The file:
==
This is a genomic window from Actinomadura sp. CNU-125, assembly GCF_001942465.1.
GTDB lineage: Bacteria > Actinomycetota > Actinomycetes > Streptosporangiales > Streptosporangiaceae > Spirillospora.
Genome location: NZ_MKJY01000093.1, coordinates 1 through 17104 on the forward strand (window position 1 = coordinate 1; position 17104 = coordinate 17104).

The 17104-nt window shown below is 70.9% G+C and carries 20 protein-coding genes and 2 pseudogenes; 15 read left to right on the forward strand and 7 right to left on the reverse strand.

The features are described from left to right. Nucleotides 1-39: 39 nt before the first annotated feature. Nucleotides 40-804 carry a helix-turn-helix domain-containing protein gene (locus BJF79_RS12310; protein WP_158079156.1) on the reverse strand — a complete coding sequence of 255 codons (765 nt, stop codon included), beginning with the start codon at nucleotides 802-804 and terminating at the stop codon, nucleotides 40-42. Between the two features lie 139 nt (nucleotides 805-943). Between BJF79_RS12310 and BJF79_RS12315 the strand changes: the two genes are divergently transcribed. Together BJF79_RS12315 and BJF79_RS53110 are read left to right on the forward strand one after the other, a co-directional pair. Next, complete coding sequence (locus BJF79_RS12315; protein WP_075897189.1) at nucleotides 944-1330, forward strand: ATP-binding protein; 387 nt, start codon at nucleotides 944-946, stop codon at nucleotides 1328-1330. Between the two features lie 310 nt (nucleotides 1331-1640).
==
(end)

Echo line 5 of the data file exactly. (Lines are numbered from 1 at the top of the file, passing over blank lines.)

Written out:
The features are described from left to right. Nucleotides 1-39: 39 nt before the first annotated feature. Nucleotides 40-804 carry a helix-turn-helix domain-containing protein gene (locus BJF79_RS12310; protein WP_158079156.1) on the reverse strand — a complete coding sequence of 255 codons (765 nt, stop codon included), beginning with the start codon at nucleotides 802-804 and terminating at the stop codon, nucleotides 40-42. Between the two features lie 139 nt (nucleotides 805-943). Between BJF79_RS12310 and BJF79_RS12315 the strand changes: the two genes are divergently transcribed. Together BJF79_RS12315 and BJF79_RS53110 are read left to right on the forward strand one after the other, a co-directional pair. Next, complete coding sequence (locus BJF79_RS12315; protein WP_075897189.1) at nucleotides 944-1330, forward strand: ATP-binding protein; 387 nt, start codon at nucleotides 944-946, stop codon at nucleotides 1328-1330. Between the two features lie 310 nt (nucleotides 1331-1640).